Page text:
The Sazerac Cocktail: A Tale of New Orleans
There is a quality about New Orleans, a sensation even, that is hard to describe. There on the sultry Gulf coast, in the crescent between Lake Pontchartrain and the Mississippi River, the heat drifts in and smothers the city like a damp blanket. In the old days, the docks were alive with commerce, the steamers churning the waters with their huge paddlewheels, their decks stacked high with cotton bales and their rails lined with passengers. Tall-masted ships from Europe, Africa, South America, and the Caribbean unloaded their cargoes of coal, tea, coffee, and silk, and refilled their cavernous bellies with cotton, sugar, rice, and corn. Fast steam sloops darted in and out like worker bees at a hive, while the barges and rafts poled along the shore. Merchants from all over the world came to the Crescent City: wily Frenchmen in their brightly printed shirts, talking a mile a minute and eyeing greedily the dockside femmes; fat Dutchmen with their enormous beards and top hats pulled low on their brows; English sea captains strutting along the pier with a gaggle of British tars in their wake, their short jackets open and straw hats cocked rakishly on their heads. Wood frame houses with roofs warped by the heat and humidity, sat drooping behind the levee that kept the waters at bay, inhabited by people of every color and nation: commission agents, brokers, smugglers, dock laborers, sailors, draymen, and carters. In the town square near the church one saw the newly erected statue of Andrew Jackson, doffing his hat from the back of a rearing horse, around which the street hawkers peddled their wares, while the prostitutes peddled theirs in the very shadows of the church itself. One never lacked for entertainment, sacred or secular, in New Orleans. In that respect, not much has changed.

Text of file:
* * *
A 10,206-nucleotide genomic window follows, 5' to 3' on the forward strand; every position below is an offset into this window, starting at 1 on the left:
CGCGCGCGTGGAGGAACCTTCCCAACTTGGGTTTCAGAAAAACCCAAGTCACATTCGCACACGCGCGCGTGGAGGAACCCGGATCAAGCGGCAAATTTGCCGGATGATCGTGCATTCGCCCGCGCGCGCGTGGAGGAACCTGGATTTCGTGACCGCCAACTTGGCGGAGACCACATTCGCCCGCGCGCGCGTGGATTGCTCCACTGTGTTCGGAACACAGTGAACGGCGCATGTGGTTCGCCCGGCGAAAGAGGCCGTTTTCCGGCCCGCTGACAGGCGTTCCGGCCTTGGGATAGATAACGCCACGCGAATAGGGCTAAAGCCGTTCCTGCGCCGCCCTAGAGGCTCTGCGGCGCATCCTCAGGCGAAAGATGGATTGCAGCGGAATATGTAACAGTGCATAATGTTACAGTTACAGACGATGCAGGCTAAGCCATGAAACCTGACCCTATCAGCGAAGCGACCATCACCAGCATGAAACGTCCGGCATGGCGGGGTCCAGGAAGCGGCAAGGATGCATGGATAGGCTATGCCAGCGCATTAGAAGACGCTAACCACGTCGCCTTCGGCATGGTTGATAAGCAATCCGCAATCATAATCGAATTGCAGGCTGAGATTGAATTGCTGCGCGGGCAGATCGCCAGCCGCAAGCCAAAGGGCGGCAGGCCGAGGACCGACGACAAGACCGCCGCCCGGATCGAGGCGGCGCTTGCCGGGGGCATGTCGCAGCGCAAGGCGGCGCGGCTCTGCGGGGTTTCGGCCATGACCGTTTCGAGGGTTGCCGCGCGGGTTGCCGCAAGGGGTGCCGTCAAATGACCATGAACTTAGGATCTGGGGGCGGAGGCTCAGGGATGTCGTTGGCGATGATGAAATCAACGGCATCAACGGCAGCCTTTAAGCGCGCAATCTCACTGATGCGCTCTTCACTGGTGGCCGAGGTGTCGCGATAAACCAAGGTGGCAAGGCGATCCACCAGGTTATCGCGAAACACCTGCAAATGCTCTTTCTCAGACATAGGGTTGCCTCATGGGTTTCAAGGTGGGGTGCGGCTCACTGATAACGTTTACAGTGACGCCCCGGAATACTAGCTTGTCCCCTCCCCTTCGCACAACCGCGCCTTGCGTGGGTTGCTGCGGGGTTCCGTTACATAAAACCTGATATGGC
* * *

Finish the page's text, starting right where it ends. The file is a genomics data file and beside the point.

Its official cocktail, so proclaimed in 2008, is the Sazerac, though the libation is much older than that. Some say that the Sazerac was the first cocktail, a claim that is almost universally dismissed. It doesn’t show up in print until 1908. However, the Sazerac is based on a very old drink, the Brandy Cocktail (what we would now call a brandy Old-Fashioned), and the New Orleans version is a fancy version of the original. The Sazerac is now traditionally made with rye whiskey which replaced the brandy after the vineyards where cognac was produced were wiped out by blight in the mid-1800s.
½ tsp. Absinthe or Herbsaint
2 oz Rye Whiskey
½ tsp. Simple Syrup
2 (or more) dashes Peychaud Bitters
Wash the inside of a chilled glass with the absinthe by swirling it around and dumping out most of the excess. Stir the remaining ingredients with ice until cold then strain into the glass. Express the oil from a piece of lemon peel over the drink and drop it in.
I like a few extra dashes of Peychaud’s in mine, but it is a personal preference. To make the original, use brandy instead of whiskey.
Have a Sazerac and dream of Royal Street, beignets, and Louis Armstrong.